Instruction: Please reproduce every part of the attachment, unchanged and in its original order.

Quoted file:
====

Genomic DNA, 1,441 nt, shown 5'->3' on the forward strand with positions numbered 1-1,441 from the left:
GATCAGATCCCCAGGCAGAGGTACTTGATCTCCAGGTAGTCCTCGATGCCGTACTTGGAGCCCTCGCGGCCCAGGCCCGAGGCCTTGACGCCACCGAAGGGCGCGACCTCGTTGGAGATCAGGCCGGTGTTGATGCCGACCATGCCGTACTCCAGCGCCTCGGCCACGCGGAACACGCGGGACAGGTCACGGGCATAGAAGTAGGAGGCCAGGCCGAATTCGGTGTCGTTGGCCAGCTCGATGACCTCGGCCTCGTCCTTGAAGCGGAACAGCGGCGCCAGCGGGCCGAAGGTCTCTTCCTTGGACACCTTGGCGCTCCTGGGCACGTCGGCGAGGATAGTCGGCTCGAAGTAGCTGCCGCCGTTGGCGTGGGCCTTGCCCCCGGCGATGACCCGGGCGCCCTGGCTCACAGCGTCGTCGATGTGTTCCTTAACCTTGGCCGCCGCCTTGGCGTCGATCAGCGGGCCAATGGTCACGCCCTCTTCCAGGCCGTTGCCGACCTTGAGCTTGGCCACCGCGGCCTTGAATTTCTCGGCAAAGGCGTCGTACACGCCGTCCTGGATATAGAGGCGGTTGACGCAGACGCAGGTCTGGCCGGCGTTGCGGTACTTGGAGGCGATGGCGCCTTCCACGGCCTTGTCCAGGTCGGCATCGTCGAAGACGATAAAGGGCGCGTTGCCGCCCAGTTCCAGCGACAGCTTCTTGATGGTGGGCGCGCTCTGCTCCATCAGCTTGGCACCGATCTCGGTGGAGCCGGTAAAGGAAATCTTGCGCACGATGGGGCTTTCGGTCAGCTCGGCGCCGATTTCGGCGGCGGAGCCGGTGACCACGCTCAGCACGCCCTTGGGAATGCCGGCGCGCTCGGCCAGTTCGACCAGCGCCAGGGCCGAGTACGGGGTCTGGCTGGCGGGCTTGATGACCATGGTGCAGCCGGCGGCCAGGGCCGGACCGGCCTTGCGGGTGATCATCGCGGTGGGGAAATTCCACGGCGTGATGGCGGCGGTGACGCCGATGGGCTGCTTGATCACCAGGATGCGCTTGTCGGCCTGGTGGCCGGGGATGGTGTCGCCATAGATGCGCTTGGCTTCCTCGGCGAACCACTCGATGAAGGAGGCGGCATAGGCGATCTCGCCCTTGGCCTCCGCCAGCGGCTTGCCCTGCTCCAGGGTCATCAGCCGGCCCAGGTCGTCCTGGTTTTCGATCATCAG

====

Genomic DNA, 1,441 nt, shown 5'->3' on the forward strand with positions numbered 1-1,441 from the left:
GATCAGATCCCCAGGCAGAGGTACTTGATCTCCAGGTAGTCCTCGATGCCGTACTTGGAGCCCTCGCGGCCCAGGCCCGAGGCCTTGACGCCACCGAAGGGCGCGACCTCGTTGGAGATCAGGCCGGTGTTGATGCCGACCATGCCGTACTCCAGCGCCTCGGCCACGCGGAACACGCGGGACAGGTCACGGGCATAGAAGTAGGAGGCCAGGCCGAATTCGGTGTCGTTGGCCAGCTCGATGACCTCGGCCTCGTCCTTGAAGCGGAACAGCGGCGCCAGCGGGCCGAAGGTCTCTTCCTTGGACACCTTGGCGCTCCTGGGCACGTCGGCGAGGATAGTCGGCTCGAAGTAGCTGCCGCCGTTGGCGTGGGCCTTGCCCCCGGCGATGACCCGGGCGCCCTGGCTCACAGCGTCGTCGATGTGTTCCTTAACCTTGGCCGCCGCCTTGGCGTCGATCAGCGGGCCAATGGTCACGCCCTCTTCCAGGCCGTTGCCGACCTTGAGCTTGGCCACCGCGGCCTTGAATTTCTCGGCAAAGGCGTCGTACACGCCGTCCTGGATATAGAGGCGGTTGACGCAGACGCAGGTCTGGCCGGCGTTGCGGTACTTGGAGGCGATGGCGCCTTCCACGGCCTTGTCCAGGTCGGCATCGTCGAAGACGATAAAGGGCGCGTTGCCGCCCAGTTCCAGCGACAGCTTCTTGATGGTGGGCGCGCTCTGCTCCATCAGCTTGGCACCGATCTCGGTGGAGCCGGTAAAGGAAATCTTGCGCACGATGGGGCTTTCGGTCAGCTCGGCGCCGATTTCGGCGGCGGAGCCGGTGACCACGCTCAGCACGCCCTTGGGAATGCCGGCGCGCTCGGCCAGTTCGACCAGCGCCAGGGCCGAGTACGGGGTCTGGCTGGCGGGCTTGATGACCATGGTGCAGCCGGCGGCCAGGGCCGGACCGGCCTTGCGGGTGATCATCGCGGTGGGGAAATTCCACGGCGTGATGGCGGCGGTGACGCCGATGGGCTGCTTGATCACCAGGATGCGCTTGTCGGCCTGGTGGCCGGGGATGGTGTCGCCATAGATGCGCTTGGCTTCCTCGGCGAACCACTCGATGAAGGAGGCGGCATAGGCGATCTCGCCCTTGGCCTCCGCCAGCGGCTTGCCCTGCTCCAGGGTCATCAGCCGGCCCAGGTCGTCCTGGTTTTCGATCATCAG